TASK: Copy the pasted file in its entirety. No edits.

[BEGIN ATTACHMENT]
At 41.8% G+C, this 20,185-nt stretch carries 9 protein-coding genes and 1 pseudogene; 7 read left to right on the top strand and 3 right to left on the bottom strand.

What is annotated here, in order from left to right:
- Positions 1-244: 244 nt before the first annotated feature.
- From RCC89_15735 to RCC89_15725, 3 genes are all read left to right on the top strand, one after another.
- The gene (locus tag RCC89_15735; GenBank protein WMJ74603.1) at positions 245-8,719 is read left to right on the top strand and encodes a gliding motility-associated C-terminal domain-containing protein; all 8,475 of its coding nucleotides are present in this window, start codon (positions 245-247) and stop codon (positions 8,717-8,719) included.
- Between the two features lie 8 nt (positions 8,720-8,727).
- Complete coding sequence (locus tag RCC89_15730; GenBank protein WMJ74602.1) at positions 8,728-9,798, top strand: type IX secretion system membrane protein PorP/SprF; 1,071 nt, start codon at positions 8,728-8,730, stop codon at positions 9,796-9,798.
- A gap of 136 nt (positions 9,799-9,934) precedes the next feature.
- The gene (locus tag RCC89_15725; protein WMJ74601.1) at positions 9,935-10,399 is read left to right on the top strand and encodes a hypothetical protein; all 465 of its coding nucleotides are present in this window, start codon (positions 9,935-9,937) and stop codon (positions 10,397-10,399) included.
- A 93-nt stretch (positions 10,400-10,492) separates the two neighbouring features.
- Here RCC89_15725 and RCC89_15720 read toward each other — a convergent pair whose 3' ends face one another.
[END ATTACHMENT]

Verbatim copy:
At 41.8% G+C, this 20,185-nt stretch carries 9 protein-coding genes and 1 pseudogene; 7 read left to right on the top strand and 3 right to left on the bottom strand.

What is annotated here, in order from left to right:
- Positions 1-244: 244 nt before the first annotated feature.
- From RCC89_15735 to RCC89_15725, 3 genes are all read left to right on the top strand, one after another.
- The gene (locus tag RCC89_15735; GenBank protein WMJ74603.1) at positions 245-8,719 is read left to right on the top strand and encodes a gliding motility-associated C-terminal domain-containing protein; all 8,475 of its coding nucleotides are present in this window, start codon (positions 245-247) and stop codon (positions 8,717-8,719) included.
- Between the two features lie 8 nt (positions 8,720-8,727).
- Complete coding sequence (locus tag RCC89_15730; GenBank protein WMJ74602.1) at positions 8,728-9,798, top strand: type IX secretion system membrane protein PorP/SprF; 1,071 nt, start codon at positions 8,728-8,730, stop codon at positions 9,796-9,798.
- A gap of 136 nt (positions 9,799-9,934) precedes the next feature.
- The gene (locus tag RCC89_15725; protein WMJ74601.1) at positions 9,935-10,399 is read left to right on the top strand and encodes a hypothetical protein; all 465 of its coding nucleotides are present in this window, start codon (positions 9,935-9,937) and stop codon (positions 10,397-10,399) included.
- A 93-nt stretch (positions 10,400-10,492) separates the two neighbouring features.
- Here RCC89_15725 and RCC89_15720 read toward each other — a convergent pair whose 3' ends face one another.